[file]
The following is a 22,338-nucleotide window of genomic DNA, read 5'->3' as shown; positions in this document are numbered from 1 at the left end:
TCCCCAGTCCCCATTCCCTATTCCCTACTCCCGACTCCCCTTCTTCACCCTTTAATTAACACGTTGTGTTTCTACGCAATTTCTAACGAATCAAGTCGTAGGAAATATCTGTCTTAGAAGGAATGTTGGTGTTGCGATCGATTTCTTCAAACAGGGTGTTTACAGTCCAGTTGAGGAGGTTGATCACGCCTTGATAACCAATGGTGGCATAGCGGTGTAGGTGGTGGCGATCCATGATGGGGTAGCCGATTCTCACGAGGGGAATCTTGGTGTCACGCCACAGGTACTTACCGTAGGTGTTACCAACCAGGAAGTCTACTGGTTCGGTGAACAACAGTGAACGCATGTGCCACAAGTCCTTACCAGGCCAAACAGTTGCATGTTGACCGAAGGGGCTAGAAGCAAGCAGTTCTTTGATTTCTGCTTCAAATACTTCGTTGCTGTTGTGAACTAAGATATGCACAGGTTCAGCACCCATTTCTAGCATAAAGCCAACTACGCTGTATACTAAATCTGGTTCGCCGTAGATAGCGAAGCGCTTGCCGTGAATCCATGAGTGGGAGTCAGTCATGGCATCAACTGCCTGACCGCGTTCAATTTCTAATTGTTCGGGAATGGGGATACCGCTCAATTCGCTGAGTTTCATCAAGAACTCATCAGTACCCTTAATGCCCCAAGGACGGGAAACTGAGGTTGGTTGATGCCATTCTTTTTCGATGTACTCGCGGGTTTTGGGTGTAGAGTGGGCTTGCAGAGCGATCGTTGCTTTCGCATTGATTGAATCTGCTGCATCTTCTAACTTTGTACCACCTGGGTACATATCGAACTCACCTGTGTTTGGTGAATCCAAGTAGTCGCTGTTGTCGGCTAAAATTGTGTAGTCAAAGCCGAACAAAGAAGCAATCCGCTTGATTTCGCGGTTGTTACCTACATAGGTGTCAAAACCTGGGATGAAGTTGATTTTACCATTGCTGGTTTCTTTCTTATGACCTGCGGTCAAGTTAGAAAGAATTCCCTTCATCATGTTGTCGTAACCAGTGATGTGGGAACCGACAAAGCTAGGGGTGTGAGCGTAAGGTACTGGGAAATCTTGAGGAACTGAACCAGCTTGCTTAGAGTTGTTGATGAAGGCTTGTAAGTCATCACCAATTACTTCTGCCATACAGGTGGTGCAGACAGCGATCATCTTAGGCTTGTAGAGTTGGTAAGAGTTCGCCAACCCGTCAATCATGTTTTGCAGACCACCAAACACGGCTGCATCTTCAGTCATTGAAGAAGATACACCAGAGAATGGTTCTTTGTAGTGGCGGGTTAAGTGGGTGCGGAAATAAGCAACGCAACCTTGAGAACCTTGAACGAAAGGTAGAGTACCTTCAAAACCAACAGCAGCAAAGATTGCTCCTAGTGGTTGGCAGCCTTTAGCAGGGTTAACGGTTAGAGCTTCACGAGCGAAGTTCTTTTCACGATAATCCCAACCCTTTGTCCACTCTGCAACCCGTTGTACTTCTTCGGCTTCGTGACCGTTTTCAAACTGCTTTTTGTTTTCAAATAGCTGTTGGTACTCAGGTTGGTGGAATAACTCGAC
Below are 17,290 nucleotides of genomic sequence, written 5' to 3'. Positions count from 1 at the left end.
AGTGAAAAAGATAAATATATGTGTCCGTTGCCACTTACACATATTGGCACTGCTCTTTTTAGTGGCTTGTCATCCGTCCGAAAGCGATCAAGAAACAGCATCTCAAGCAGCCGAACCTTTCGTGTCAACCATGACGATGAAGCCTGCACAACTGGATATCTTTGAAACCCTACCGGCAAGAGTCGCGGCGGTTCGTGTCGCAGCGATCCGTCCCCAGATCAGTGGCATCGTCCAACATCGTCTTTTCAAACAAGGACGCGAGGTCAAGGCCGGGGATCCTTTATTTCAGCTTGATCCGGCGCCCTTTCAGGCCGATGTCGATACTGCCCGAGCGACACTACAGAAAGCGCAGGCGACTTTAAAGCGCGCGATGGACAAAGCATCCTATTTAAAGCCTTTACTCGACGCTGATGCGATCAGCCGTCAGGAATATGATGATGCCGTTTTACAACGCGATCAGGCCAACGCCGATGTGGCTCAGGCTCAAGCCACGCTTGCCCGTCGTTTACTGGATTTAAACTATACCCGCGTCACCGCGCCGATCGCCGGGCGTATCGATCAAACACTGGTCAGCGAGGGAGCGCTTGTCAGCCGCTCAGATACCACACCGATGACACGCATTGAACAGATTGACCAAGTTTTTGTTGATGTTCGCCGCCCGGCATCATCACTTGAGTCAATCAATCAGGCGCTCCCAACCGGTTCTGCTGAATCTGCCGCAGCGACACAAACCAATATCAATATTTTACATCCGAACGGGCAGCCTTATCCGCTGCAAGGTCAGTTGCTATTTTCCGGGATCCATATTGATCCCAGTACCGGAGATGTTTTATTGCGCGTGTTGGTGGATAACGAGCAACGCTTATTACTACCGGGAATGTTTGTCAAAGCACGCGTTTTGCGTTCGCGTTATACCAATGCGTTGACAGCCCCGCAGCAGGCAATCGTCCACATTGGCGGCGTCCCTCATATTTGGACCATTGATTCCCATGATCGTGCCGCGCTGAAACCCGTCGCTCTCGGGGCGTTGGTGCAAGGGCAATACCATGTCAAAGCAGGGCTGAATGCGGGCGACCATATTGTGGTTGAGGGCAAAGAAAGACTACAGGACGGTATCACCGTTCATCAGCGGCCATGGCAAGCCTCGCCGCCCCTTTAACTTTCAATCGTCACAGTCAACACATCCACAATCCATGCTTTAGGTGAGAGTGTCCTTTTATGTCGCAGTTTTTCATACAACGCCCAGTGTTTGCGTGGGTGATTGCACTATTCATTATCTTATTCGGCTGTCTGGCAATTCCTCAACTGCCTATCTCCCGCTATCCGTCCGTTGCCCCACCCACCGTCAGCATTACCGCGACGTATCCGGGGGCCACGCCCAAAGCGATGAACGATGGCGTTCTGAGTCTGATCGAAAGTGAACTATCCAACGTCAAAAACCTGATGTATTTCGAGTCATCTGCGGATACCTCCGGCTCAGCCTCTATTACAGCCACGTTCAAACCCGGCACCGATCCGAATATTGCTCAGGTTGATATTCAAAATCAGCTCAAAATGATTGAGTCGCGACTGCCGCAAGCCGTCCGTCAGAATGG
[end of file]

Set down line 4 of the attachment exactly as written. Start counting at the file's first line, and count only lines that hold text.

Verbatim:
AGTGAAAAAGATAAATATATGTGTCCGTTGCCACTTACACATATTGGCACTGCTCTTTTTAGTGGCTTGTCATCCGTCCGAAAGCGATCAAGAAACAGCATCTCAAGCAGCCGAACCTTTCGTGTCAACCATGACGATGAAGCCTGCACAACTGGATATCTTTGAAACCCTACCGGCAAGAGTCGCGGCGGTTCGTGTCGCAGCGATCCGTCCCCAGATCAGTGGCATCGTCCAACATCGTCTTTTCAAACAAGGACGCGAGGTCAAGGCCGGGGATCCTTTATTTCAGCTTGATCCGGCGCCCTTTCAGGCCGATGTCGATACTGCCCGAGCGACACTACAGAAAGCGCAGGCGACTTTAAAGCGCGCGATGGACAAAGCATCCTATTTAAAGCCTTTACTCGACGCTGATGCGATCAGCCGTCAGGAATATGATGATGCCGTTTTACAACGCGATCAGGCCAACGCCGATGTGGCTCAGGCTCAAGCCACGCTTGCCCGTCGTTTACTGGATTTAAACTATACCCGCGTCACCGCGCCGATCGCCGGGCGTATCGATCAAACACTGGTCAGCGAGGGAGCGCTTGTCAGCCGCTCAGATACCACACCGATGACACGCATTGAACAGATTGACCAAGTTTTTGTTGATGTTCGCCGCCCGGCATCATCACTTGAGTCAATCAATCAGGCGCTCCCAACCGGTTCTGCTGAATCTGCCGCAGCGACACAAACCAATATCAATATTTTACATCCGAACGGGCAGCCTTATCCGCTGCAAGGTCAGTTGCTATTTTCCGGGATCCATATTGATCCCAGTACCGGAGATGTTTTATTGCGCGTGTTGGTGGATAACGAGCAACGCTTATTACTACCGGGAATGTTTGTCAAAGCACGCGTTTTGCGTTCGCGTTATACCAATGCGTTGACAGCCCCGCAGCAGGCAATCGTCCACATTGGCGGCGTCCCTCATATTTGGACCATTGATTCCCATGATCGTGCCGCGCTGAAACCCGTCGCTCTCGGGGCGTTGGTGCAAGGGCAATACCATGTCAAAGCAGGGCTGAATGCGGGCGACCATATTGTGGTTGAGGGCAAAGAAAGACTACAGGACGGTATCACCGTTCATCAGCGGCCATGGCAAGCCTCGCCGCCCCTTTAACTTTCAATCGTCACAGTCAACACATCCACAATCCATGCTTTAGGTGAGAGTGTCCTTTTATGTCGCAGTTTTTCATACAACGCCCAGTGTTTGCGTGGGTGATTGCACTATTCATTATCTTATTCGGCTGTCTGGCAATTCCTCAACTGCCTATCTCCCGCTATCCGTCCGTTGCCCCACCCACCGTCAGCATTACCGCGACGTATCCGGGGGCCACGCCCAAAGCGATGAACGATGGCGTTCTGAGTCTGATCGAAAGTGAACTATCCAACGTCAAAAACCTGATGTATTTCGAGTCATCTGCGGATACCTCCGGCTCAGCCTCTATTACAGCCACGTTCAAACCCGGCACCGATCCGAATATTGCTCAGGTTGATATTCAAAATCAGCTCAAAATGATTGAGTCGCGACTGCCGCAAGCCGTCCGTCAGAATGG